Americans have many friends whose spirits still hover over or near rue du Bac. We promptly located another: the writer Romain Gary, who resided at no. 108. He won the Prix Goncourt, a prestigious literary prize, twice, for The Roots of Heaven and The Life Before Us, respectively. Apart from being an essayist, soldier, politician, diplomat, pilot and secretary of the French delegation to the United Nations, he was also a friend, almost an American himself, working as a screenwriter in Hollywood and later as consul of France in Los Angeles. He died in 1980. His ashes float in the Mediterranean.
The American artist James Whistler lived at no. 110 from 1892 to 1901. He died in London in 1903 and is buried across the channel, but his mother—at least her stern portrait officially titled “Arrangement in Grey and Black No. 1” (1871)—remains in Paris and is now a stone’s throw from rue du Bac, in the Orsay Museum.
The writer François René de Chateaubriand was still a very young man in Franklin’s day. He was astute enough, however, to have observed that in the days before the French Revolution turned ugly the ordinary people of Paris were enthusiastic about the Americans’ struggle for independence (from the King of England, that is). In the street, if not in the royal palace, “le suprême bon ton était d’être américain“, the coolest thing was to be American, Chateaubriand wrote in his memoires. He traveled to America and met General Washington. He describes this visit in great detail, finishing his account by calling Washington “le soldat citoyen, libérateur d’un monde,” citizen soldier and liberator of a world. He confessed in his memoires how happy he was that the General received him and that he has felt a certain excitement about the encounter all his life: “je m’en suis senti échauffé le reste de ma vie“. Chateaubriand remained a lifelong friend of America and years later remarked with satisfaction that “la république de Washington subsiste; l’empire de Bonaparte est détruit,” Washington’s republic lives; Napoleon’s empire is dead. We were truly surprised to find such a good friend at no. 120 rue du Bac. Across the street in a little park there’s a sculpture, a bust really, of this remarkable man. His remains are not in the Pantheon. They are in St. Malo where this stubborn writer and diplomat from Brittany had wished to be buried.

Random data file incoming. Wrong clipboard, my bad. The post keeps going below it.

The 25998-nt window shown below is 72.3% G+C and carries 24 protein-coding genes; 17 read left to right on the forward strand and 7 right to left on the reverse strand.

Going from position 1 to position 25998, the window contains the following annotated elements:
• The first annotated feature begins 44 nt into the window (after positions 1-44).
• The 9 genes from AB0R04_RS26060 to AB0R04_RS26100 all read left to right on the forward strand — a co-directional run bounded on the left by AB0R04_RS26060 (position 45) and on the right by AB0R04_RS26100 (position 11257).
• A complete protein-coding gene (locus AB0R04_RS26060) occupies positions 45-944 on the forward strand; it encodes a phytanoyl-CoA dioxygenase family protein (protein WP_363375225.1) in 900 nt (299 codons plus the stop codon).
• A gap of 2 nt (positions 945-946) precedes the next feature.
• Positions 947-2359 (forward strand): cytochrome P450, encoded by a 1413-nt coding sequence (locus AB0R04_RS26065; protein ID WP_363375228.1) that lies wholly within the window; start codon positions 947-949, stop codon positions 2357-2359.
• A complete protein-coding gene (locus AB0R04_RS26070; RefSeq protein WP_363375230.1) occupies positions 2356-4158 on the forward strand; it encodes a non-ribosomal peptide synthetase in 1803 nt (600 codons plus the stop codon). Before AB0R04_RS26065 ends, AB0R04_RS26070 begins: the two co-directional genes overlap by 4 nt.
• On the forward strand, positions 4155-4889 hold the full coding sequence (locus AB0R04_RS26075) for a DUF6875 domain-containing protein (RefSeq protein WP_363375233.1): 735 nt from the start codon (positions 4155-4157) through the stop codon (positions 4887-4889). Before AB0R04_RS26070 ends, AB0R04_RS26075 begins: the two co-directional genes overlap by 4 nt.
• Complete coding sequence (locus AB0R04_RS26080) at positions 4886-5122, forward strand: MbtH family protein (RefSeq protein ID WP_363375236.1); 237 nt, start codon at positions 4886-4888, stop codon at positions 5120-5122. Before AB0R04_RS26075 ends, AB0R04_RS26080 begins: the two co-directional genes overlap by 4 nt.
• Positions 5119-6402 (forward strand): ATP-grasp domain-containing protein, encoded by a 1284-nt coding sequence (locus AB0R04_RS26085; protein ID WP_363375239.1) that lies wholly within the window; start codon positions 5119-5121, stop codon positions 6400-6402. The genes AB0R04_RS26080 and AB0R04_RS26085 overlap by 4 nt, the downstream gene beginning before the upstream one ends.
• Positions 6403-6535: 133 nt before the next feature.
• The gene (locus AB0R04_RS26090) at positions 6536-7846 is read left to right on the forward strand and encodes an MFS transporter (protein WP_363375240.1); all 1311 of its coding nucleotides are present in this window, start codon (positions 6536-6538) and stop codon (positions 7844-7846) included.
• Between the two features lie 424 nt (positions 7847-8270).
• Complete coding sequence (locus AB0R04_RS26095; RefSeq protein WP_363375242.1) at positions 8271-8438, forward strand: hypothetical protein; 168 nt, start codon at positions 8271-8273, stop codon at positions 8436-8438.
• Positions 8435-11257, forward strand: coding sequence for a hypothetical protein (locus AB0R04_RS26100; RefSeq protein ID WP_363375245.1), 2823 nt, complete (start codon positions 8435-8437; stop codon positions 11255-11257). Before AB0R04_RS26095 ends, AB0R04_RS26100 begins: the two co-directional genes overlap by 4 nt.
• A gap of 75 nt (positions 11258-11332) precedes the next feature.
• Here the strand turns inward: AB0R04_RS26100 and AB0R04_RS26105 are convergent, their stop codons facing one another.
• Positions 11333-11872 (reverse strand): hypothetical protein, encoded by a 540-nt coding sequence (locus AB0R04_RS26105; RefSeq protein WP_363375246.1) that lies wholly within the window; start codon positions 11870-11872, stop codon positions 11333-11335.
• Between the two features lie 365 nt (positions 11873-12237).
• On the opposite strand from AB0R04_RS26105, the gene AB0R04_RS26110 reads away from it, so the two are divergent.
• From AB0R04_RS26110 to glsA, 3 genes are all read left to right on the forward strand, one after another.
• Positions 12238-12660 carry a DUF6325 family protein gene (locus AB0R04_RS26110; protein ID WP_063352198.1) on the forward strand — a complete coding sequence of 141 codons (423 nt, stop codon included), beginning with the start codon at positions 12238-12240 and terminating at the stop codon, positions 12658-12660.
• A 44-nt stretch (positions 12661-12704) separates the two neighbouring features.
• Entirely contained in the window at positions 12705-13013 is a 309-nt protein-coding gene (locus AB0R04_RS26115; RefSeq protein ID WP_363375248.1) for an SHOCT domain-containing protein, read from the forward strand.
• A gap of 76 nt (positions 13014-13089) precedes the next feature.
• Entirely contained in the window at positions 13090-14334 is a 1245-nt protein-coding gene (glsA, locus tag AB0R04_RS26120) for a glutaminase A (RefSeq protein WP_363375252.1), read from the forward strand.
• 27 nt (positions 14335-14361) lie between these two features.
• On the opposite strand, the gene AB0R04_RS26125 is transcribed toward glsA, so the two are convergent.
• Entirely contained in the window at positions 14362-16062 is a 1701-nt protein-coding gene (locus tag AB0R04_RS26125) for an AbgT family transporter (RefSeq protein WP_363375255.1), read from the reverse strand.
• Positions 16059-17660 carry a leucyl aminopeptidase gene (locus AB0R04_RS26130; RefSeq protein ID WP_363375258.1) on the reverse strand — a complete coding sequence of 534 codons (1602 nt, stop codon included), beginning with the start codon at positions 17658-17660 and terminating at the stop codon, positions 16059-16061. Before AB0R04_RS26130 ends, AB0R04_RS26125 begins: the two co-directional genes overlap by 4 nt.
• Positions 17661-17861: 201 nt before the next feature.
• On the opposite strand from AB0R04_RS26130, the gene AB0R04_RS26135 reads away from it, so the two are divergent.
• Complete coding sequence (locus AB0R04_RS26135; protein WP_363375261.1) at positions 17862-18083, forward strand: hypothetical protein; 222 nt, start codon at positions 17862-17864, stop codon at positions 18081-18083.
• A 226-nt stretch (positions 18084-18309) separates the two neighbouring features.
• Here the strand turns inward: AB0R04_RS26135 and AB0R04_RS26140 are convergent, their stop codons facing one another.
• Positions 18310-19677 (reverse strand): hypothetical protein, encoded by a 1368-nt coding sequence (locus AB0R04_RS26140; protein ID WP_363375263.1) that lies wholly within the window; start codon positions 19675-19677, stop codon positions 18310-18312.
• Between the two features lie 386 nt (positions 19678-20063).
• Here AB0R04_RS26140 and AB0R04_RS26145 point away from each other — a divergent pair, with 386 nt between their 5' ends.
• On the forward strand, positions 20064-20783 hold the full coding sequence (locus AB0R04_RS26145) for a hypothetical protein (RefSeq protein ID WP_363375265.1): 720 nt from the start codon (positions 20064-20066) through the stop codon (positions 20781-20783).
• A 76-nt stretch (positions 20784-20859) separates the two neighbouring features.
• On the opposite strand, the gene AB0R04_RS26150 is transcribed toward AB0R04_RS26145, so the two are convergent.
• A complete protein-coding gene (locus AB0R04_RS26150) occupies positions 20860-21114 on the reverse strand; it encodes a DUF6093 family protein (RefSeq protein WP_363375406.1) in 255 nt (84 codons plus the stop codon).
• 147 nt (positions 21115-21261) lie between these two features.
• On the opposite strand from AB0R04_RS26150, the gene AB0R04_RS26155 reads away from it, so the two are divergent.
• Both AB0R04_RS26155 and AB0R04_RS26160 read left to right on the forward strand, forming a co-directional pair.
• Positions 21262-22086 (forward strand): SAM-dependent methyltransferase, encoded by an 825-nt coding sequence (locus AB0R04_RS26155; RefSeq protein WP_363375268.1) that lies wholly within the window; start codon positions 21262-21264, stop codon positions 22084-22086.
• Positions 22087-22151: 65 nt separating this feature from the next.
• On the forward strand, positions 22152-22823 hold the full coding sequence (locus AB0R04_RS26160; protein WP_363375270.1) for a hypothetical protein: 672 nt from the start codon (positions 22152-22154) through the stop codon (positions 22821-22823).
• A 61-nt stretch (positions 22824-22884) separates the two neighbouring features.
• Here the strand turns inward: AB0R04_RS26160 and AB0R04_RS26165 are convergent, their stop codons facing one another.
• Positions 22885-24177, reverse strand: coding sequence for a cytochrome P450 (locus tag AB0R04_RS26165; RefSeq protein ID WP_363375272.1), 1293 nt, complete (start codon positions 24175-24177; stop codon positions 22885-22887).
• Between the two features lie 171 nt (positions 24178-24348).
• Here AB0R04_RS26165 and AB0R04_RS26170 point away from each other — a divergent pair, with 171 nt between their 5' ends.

As an aside it’s worth noting that Chateaubriand’s longtime friend Madame Récamier was with him when he died. That was in 1848. She died a year later. She is known to many of us because Jacques-Louis David portrayed her in a thin white something reclining on a two-headed couch. We now call that sort of sofa a Récamier. The picture hangs in the Louvre.
One of the cross streets of rue du Bac is rue de Varenne. There, at no. 50, stands the Hôtel Galliffet, where, in 1797, Charles Maurice de Talleyrand was installed as foreign minister during the Directoire period of the new French Republic. (It is now the Italian Cultural Institute.) It is no exaggeration to say that Talleyrand was the most ingenious politician and statesman of the French revolutionary period and beyond. It is said that First Consul Napoleon Bonaparte was a guest here at one of his parties. By 1803 Talleyrand was Napoleon’s adviser, an appointment that had incalculable consequences for the new United States. Napoleon had plans to expand French possessions in the Americas. President Jefferson was aware of these plans and feared that the United States, then a small country, might lose docking privileges in the formerly Spanish, now French harbor of New Orleans. He sent envoys to negotiate lease terms. Napoleon’s plans had changed, however, and Talleyrand, his negotiator, suggested that the President just buy New Orleans outright, and the rest of Louisiana as well. All American school children know about the Louisiana Purchase which doubled the territory of the United States. It was news to us that we have to thank Monsieur de Talleyrand for that.
Another important person was at that party in 1797, Madame de Staël. She was a champion of liberty, freedom of speech and democracy, a prolific writer, critic and mover of ideas. She met or corresponded with everybody who was anybody, anywhere, from Auguste Comte, Lafayette and Lord Byron to Emerson, Goethe and Pushkin. Politically she was opposed to Napoleon I, Emperor of the French. He exiled her because the dislike was mutual. By 1815 Napoleon was out, however, but Madame was not. She had good judgement and saw the world clearly. Some wit suggested that with Napoleon now gone there were only three powers left to save Europe: England, Russia and Mme de Staël. Such was the woman who had her salon at no. 94 rue du Bac, an influential woman who had nothing but good to say about America. “You are the advanced guard of the human race,” she is reported to have said. “You have the fortune of the world.”